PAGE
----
Everybody is talking about trauma. Our culture is highly concerned with mental health, but a lot of half-baked opinions from pop psychology dominate the conversation. Simultaneously, those within the church are usually the last to show any willingness to address the legitimacy of biblically-informed psychology. For missionaries, the pressures are even greater as they face the stresses of life in a new culture—so how should missionaries think about trauma and the brain? Paul C. Maxwell joins us address how serious, Bible-believing, conservative Christians can should think about trauma, PTSD, and related struggles facing people in ministry.
Paul runs TheoFit. Paul earned his B. A. in Biblical Languages from Moody Bible Institute and his M.Div from Westminster Theological Seminary. While in Philadelphia, Paul served at a think tank devoted to integrating psychology and theology, where he was encouraged to research more about trauma as he began to process his own childhood abuse. Paul witnessed in conservative Protestantism a closed posture toward psychology, while at the same time, he saw in the psychological literature a growing obsession and hysteria with the concept of trauma among therapists in particular. Conservative Protestants were too captivated by the concept of moral responsibility to see the real pathological elements of trauma, and psychologists could not explain why or how the traumatized could take moral responsibility for their own recovery. Both opposing camps seemed, to Paul, too ideologically motivated to do meaningful work at the intersection of masculinity, faith, and trauma.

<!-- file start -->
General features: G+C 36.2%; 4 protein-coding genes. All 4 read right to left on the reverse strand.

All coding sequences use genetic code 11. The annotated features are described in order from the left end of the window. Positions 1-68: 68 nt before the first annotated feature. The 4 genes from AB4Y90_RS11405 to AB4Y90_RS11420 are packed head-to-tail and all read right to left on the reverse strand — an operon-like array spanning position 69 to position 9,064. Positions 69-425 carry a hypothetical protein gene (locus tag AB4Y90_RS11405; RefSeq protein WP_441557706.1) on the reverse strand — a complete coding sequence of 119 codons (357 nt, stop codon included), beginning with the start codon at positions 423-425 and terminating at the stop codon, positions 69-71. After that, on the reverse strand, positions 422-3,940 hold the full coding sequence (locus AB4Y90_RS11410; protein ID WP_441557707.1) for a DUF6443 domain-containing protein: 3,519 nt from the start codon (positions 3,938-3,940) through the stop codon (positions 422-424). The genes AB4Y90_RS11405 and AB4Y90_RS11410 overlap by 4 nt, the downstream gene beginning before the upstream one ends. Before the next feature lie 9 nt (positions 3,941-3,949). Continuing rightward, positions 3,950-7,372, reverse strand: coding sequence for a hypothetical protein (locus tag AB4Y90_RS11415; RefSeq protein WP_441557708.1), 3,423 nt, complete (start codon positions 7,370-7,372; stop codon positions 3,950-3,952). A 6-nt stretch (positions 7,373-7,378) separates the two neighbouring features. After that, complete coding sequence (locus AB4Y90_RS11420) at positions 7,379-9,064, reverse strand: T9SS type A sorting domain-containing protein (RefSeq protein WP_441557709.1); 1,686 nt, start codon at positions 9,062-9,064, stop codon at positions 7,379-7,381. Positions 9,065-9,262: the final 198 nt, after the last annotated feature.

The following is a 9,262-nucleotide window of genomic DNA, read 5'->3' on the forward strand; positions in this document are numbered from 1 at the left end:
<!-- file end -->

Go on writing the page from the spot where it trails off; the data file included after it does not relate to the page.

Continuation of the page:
Paul earned his Ph.D. in 2018 from Trinity Evangelical Divinity School with a focus on trauma psychology. His doctoral dissertation was The Trauma of Doctrine: A Dogmatic Account of the Effects of Abuse upon the Believer’s Experience of God. Paul was a professor of philosophy for 3 years at Moody and published over 12 peer-reviewed articles and reviews in journals such as Journal of Psychology & Theology, Journal of Spirituality in Mental Health, Journal of Spiritual Formation & Soul Care, Journal of Interdisciplinary Studies, Philo, Westminster Theological Journal, and Journal of the Evangelical Theological Society.
After finishing his final year of doctoral research, Paul moved to Noblesville, IN, with his wife Molly. He is currently a personal trainer in the Indianapolis area. Paul has also consulted with university administrations to improve their level of mental health care for students. Follow him on Twitter.
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